The other new name on the grid in Hong Kong is Techeetah. Following two financially-sticky years, Team Aguri personnel secured a longer-term future thanks to a takeover from a Chinese investment firm at the end of last season. Former-F1 racer Jean-Eric Vergne arrives at the team after two seasons in Formula E (with Andretti from the third round of season one and, more recently, from DS Virgin Racing in season two). The team has bought Renault powertrains, which will throw up some interesting questions for Renault bosses should Techeetah be as competitive as they looked in testing.
Formula E constructors are obliged to sell their powertrains at a capped price should customer teams request them, although no data or testing sharing is required. Should the customer team then have the beating of the constructor team, the argument for development spend on powertrains could be affected. It’s a deliberate move to try and prevent rapid spending escalation on powertrains and it will be intriguing to see how this all plays out. In any case, while it remains a fairly lean operation, Techeetah will be out to claim some big scalps in season three.
Up and down the grid, powertrain solutions appear to be converging rather than diverging, which should mean closer racing throughout the whole season this year. Marginal gains will be the order of the day with hardware homologated (and unable to be developed through the season); software engineering can continue apace and this is where teams with vast race engineering capabilities (such as Renault, Audi, DS and Williams for Jaguar) are expected to take steps forward through the season.
As well as two new teams on the grid in Hong Kong, there will be five new drivers. Jaguar is responsible for two of them, in Carroll and Evans; Felix Rosenqvist, Maro Engel and Jose Maria Lopez make up the others. Rosenqvist arrives with a wealth of racing experience, with notable success coming in the F3 European series last year. The Swede is also a race winner in Intercontinental GT and Indy Lights and has won the Macau Grand Prix on two occasions. Engel is also a victor around the streets of Macau, winning the FIA World GT Cup there, but is best known for racing with Mercedes in DTM. Finally, Lopez brings his trio of WTCC titles to Formula E with DS, a sub-brand of Citroen, for whom he is a factory driver. The grid for season three is certainly not short of experience or qualification.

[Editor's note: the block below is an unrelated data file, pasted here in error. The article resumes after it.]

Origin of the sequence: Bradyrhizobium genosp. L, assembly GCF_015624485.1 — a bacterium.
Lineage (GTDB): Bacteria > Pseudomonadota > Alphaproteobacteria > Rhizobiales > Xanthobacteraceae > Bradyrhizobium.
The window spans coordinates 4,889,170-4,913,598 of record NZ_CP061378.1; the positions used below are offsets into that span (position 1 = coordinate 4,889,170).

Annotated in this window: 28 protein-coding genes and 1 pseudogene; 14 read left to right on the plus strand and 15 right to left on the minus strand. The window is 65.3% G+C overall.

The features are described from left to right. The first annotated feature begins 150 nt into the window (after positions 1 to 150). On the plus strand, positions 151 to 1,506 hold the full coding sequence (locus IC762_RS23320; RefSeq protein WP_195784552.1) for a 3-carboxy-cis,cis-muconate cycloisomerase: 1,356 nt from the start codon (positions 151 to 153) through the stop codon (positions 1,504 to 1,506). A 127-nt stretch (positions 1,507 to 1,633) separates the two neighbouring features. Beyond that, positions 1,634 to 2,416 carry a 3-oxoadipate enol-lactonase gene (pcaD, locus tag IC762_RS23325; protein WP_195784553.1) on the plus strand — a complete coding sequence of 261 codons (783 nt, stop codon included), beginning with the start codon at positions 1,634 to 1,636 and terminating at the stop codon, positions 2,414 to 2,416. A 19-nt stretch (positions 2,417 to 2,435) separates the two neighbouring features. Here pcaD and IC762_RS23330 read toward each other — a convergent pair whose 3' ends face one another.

There will also be a number of drivers looking to make the step up from impressive campaigns in season one and two to become championship contenders. Sam Bird has led DSVR’s charge throughout its stint in Formula E, wiping the floor with his team mates in both seasons so far and winning races in both years. Last season was extremely frustrating for that squad; with the DS Performance input, they’d expected to be challenging for a title but that was never going to happen with the wayward, weighty car which emerged. Now, with a new reconfigured and lighter powertrain, Bird will want to dominate his new team mate while finally taking the fight to the likes of Buemi and di Grassi.
Elsewhere, Jerome d’Ambrosio is a two-time race winner with Dragon, which now has Faraday Future for company as a partner. Nico Prost won the final two races of the season so will be hoping to continue that form for Renault into the start of season three, while Daniel Abt will be hoping to step out of di Grassi’s shadow once and for all at ABT and finally bag race victories. Season one champion Nelson Piquet will also be out to return to the fight at the front of the order with NextEV following a sizeable restructuring of the team and an injection of investment, as evidenced by its fancy race truck at Donington and “bird’s nest” engineering platform above its garages. Andretti is also worth keeping an eye on as Robin Frijns and Antonio Felix da Costa combine to form one of the most exciting driver line-ups on the grid, the American team now also armed with a current-spec powertrain after sticking with the season one unit last time around.
Come the end of July 2017, we will have our third Formula E champion. Quite who it will be remains impossible to predict right now but Sunday afternoon will give us a clue. I’ll be on site for Current E; this media source has provided trackside coverage at every single race of Formula E and we’ll bring you news, gossip and snazzy pictures. It’s going to be a great season.